Sunday, April 26, 2009

Physician shortage, doctor shortage, regional variation - HEALTH REFORM CANNOT SUCCEED WITHOUT MORE PHYSICIANS

From: Physicians and Health Care, Commentaries by Buz Cooper, MD

Why are there shortages of physicians? Because health planners in the 1990s thought there were too many specialists and federal legislation was the number passed yearly. But why isn’t anything done about it now? Because voodoo statistics have convinced them (again) that there are too many. This blog will explain more about these statistics and about the damage that is occurring because of the failure to act responsibly on the behalf of citizens of this great damage. HEALTH REFORM CANNOT SUCCEED WITHOUT MORE PHYSICIANS.

Buz Cooper, MD, Prelude to his blog,

Richard (Buz) Cooper, MD is a Professor of Medicine and Senior Fellow in the Leonard Davis Institute of Health Economics at the University of Pennsylvania. During almost 50 years as a physician, he has practiced hematology and oncology, conducted experimental hematology research, directed a cancer center (at Penn), been dean of a medical school (at the Medical College of Wisconsin) and led a health policy institute (also at Wisconsin). Over the past 15 years, his efforts have been focused on critical issues in health care policy related principally to projecting the demand for physicians and other health care professionals and understanding the future dimensions of the health care system.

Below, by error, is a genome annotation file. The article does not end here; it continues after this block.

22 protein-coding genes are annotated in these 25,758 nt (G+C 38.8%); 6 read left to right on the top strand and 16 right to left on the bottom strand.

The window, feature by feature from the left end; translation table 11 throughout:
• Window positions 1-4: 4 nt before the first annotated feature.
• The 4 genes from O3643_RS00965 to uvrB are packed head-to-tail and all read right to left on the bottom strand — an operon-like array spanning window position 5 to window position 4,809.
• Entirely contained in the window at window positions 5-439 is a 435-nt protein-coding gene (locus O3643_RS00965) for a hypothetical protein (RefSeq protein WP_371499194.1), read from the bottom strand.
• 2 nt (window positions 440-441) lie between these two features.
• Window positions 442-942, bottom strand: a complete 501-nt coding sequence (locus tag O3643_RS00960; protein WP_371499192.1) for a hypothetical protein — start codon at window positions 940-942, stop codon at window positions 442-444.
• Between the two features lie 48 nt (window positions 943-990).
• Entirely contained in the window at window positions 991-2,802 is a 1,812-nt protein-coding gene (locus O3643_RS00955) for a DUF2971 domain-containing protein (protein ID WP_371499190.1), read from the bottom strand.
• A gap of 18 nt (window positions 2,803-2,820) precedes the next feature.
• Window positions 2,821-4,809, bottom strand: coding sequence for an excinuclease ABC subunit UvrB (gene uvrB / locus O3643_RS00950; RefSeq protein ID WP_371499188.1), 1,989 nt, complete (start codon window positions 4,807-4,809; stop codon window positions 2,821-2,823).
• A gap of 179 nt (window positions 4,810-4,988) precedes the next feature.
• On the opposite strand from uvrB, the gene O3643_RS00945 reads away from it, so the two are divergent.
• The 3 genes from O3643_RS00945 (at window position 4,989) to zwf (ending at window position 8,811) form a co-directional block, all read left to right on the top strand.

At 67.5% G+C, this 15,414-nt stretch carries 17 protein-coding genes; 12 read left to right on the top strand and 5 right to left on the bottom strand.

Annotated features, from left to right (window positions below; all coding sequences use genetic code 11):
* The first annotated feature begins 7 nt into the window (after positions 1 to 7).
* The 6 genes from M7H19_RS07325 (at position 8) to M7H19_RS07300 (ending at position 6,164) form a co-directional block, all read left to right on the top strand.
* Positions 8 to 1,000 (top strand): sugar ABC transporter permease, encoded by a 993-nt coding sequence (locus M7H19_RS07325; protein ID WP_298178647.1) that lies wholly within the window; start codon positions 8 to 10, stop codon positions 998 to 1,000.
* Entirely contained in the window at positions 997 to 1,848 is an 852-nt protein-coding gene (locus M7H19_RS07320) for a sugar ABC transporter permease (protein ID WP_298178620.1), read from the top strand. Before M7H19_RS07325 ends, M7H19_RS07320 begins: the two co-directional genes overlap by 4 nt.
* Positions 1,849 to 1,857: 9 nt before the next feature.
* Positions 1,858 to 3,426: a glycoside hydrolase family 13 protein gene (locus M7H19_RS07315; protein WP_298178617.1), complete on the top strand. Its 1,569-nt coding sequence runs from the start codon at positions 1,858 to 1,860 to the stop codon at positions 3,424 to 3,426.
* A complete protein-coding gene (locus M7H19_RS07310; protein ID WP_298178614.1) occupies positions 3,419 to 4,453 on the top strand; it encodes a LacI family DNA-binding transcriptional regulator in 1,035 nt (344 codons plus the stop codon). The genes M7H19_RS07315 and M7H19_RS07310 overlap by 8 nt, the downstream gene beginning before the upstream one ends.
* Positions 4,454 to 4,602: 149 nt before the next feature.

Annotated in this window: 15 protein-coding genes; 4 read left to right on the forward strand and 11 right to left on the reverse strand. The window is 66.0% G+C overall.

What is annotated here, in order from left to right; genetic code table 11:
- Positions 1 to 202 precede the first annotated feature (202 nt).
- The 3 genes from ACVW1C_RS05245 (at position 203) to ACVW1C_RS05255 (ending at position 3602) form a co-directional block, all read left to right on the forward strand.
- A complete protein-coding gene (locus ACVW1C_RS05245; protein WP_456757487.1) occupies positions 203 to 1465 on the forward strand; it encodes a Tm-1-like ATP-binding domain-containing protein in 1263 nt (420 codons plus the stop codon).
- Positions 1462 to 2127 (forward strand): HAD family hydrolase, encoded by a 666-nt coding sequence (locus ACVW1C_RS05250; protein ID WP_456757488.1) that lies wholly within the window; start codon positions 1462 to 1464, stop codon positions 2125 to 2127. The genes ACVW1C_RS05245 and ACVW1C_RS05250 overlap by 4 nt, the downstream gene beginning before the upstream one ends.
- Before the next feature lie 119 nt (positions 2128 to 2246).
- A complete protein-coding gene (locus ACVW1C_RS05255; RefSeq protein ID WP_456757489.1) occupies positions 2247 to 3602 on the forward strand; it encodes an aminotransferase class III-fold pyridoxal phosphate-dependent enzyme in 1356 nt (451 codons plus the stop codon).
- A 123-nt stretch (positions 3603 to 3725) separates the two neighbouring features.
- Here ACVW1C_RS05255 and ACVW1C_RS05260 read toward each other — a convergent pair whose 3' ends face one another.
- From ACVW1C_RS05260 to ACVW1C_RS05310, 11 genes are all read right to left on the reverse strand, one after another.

We bloggers have to stick together to achieve visibility in the sea of more than 2 million bloggers out there. Buz Cooper is one of the best of the physician bloggers because of his unique, strongly held, and well-documented views of the harm of the looming and growing physician shortage among all specialties.

His blog, now 2 months old, is not yet widely read, but it will be, when people realize as they are beginning to in Massachusetts, that universal coverage is meaningless with primary care access.

What Buz is saying is this: The disconnect between national policies based on theoretical assumptions resting on biased data interpretations divorced from reality (There are too many specialists, specialists are bad for quality, regional variations are unwarranted) and practical problems on the ground (I can’t find a primary doctor, there aren’t enough surgeons)CAN BE DANGEROUS TO THE HEALTH OF THE AMERICAN PEOPLE.